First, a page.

A technique used to select IVF embryos most likely to implant and develop could actually reduce success rates, according to a study by Dutch researchers. Preimplantation genetic screening PGS involves removing a single cell from an IVF embryo and testing it for the presence of chromosome aneuploidies - genetic errors that would prevent normal development. The new findings, published in the New England Journal of Medicine and presented at the annual meeting of the European Society of Human Reproduction and Embryology (ESHRE), show that the use of PGS is associated with lower pregnancy and live birth rates.
PGS is distinct from PGD in which an embryo is tested for a single genetic disorder. The Human Fertilisation and Embryology Authority (HFEA) first licensed PGS in 2002, and the first reported UK birth following the use of this technique was in 2003. However, there is continuing disagreement over the utility and efficacy of PGS, with critics saying that its benefits are unproven, while supporters say that it improves the chances of a successful pregnancy in certain groups of patients.
In the latest study, a team of researchers from the Centre for Reproductive Medicine at the University of Amsterdam compared three cycles of IVF in 408 women aged between 35 and 41, 206 of whom had PGS included as part of the treatment. They found that both the pregnancy and live birth rates were lower in the PGS group. Lead author Sebastiaan Mastenbroek said: 'We found that, at 12 weeks, 52 of the women in the PGS group were pregnant (25 per cent), whereas 74 of the control group (37 per cent) had an ongoing pregnancy', adding 'the women in the PGS group also had a significantly lower live birth rate: 49 or 24 per cent, as opposed to 71 or 35 per cent, of the controls'.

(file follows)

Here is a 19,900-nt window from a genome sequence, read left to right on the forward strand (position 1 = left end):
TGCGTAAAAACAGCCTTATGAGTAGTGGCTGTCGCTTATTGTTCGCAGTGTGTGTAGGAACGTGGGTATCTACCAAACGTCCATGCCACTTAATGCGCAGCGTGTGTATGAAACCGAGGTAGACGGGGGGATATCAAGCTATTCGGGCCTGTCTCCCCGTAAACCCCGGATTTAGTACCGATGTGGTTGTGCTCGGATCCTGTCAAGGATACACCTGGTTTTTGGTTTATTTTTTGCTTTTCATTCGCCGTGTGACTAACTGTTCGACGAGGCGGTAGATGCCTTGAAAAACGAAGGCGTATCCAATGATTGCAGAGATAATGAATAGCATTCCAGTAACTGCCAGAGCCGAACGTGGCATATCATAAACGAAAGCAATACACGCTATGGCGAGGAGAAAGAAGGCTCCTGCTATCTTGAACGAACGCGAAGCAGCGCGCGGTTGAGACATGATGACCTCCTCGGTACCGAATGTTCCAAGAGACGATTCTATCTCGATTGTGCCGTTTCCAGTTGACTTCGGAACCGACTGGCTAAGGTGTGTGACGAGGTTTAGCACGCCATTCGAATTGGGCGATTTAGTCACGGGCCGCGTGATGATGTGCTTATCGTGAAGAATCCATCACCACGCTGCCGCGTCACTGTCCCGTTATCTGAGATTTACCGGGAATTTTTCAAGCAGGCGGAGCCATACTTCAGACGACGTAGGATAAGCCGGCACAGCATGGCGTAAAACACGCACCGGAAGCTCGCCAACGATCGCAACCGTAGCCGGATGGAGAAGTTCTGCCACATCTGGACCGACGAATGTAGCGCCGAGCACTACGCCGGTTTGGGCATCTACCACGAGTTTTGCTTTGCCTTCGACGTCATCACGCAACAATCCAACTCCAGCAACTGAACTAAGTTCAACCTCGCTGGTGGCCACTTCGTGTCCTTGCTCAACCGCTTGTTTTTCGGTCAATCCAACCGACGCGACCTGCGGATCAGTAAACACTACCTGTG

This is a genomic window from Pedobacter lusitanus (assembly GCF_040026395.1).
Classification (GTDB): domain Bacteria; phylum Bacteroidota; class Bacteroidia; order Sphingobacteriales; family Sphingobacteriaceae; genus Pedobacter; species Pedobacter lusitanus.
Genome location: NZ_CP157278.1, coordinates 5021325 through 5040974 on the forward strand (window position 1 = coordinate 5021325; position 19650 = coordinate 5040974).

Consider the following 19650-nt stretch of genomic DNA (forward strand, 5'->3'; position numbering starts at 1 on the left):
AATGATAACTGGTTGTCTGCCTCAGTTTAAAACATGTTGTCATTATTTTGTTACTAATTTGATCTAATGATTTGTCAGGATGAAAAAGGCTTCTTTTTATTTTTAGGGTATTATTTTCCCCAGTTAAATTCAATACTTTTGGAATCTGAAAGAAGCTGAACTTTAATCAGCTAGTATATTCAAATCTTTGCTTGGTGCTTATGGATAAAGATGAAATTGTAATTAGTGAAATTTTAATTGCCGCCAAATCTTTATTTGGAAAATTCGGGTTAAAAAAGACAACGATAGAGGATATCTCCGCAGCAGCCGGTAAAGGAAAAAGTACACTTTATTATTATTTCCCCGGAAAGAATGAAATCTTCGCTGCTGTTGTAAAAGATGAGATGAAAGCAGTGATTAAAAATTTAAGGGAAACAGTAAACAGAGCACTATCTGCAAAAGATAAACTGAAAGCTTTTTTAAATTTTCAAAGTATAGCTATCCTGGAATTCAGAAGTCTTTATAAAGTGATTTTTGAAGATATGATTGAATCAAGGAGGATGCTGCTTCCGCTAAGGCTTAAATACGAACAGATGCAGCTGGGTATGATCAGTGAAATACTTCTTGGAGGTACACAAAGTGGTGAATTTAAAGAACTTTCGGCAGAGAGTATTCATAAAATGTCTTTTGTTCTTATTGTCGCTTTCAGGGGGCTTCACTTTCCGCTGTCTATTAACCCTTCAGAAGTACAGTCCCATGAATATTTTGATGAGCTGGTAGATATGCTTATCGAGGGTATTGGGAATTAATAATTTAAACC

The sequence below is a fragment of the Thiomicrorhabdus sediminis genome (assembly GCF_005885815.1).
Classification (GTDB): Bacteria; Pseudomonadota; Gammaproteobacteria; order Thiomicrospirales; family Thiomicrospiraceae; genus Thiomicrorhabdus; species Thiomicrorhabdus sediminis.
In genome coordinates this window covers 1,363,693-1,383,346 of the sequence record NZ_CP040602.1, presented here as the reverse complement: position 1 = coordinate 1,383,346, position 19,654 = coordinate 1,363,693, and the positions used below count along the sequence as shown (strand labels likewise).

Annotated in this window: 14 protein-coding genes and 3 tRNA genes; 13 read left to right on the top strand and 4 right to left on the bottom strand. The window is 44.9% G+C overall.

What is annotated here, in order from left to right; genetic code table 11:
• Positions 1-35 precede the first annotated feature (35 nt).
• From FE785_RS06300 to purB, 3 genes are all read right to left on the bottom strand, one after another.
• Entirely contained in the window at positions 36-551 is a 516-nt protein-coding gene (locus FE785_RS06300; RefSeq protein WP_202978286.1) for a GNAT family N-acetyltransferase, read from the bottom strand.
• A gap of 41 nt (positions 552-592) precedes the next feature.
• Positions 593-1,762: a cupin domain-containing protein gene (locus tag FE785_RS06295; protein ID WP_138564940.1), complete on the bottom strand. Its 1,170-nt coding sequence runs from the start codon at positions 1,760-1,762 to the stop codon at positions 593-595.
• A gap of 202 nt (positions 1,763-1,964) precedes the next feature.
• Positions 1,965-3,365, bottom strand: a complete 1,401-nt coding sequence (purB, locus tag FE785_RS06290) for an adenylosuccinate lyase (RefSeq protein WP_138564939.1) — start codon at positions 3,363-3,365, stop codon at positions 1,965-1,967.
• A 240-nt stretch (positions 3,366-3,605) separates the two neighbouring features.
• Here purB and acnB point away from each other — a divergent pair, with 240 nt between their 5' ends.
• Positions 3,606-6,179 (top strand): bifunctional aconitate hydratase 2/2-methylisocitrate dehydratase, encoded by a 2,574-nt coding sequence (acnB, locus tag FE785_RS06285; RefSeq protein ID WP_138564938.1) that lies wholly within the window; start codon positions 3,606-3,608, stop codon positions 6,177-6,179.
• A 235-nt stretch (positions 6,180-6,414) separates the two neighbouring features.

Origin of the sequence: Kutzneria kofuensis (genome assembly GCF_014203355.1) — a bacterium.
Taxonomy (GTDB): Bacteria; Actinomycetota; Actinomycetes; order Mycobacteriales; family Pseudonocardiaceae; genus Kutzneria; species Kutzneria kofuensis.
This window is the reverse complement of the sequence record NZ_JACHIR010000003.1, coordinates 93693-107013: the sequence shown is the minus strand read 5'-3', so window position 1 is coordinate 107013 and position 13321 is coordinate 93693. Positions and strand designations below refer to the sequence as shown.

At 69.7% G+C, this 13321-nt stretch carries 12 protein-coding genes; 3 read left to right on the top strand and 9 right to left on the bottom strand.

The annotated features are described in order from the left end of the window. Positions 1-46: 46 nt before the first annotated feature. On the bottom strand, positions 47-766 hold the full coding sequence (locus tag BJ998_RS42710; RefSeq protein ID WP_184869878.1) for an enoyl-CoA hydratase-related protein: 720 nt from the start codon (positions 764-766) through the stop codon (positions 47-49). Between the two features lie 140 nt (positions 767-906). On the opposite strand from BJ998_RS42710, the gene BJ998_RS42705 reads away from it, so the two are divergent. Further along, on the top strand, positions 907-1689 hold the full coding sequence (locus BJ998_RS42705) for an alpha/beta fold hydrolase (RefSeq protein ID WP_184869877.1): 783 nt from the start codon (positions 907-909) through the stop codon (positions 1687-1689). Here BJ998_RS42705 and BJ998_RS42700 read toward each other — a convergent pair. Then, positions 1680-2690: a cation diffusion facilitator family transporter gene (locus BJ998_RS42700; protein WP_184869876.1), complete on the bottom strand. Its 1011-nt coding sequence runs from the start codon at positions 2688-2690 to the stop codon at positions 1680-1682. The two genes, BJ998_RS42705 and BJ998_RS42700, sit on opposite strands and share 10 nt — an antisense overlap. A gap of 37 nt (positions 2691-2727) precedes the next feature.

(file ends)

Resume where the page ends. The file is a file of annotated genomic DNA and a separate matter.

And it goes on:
The team says there could be several explanations for their results, including the possible effect of removing a single cell from the embryo, or the fact that not all chromosome abnormalities can be detected using PGS - so an apparently normal embryo may still harbour serious genetic errors.
Mastenbroek highlighted the increasingly widespread use of PGS in many IVF clinics. 'The idea of screening embryos for chromosomal abnormalities to increase live birth rates in IVF is very plausible, and women of advanced maternal age are willing to undergo any technique that may provide them with a baby', he said. He also said that more research was needed, particularly in other groups of women who are offered PGS, such as those who suffer recurrent miscarriage or repeated failure of IVF, since evidence for a benefit of PGS in these groups of women is currently still lacking.
Dr Jess Buxton is Contributing Editor at BioNews and a Trustee at the charity that publishes it, the Progress Educational Trust (PET). She is co-author of The Rough Guide to Genes and Cloning (buy this book from Amazon UK) and Human Fertilisation and Embryology: Reproducing Regulation (buy this book from Amazon UK).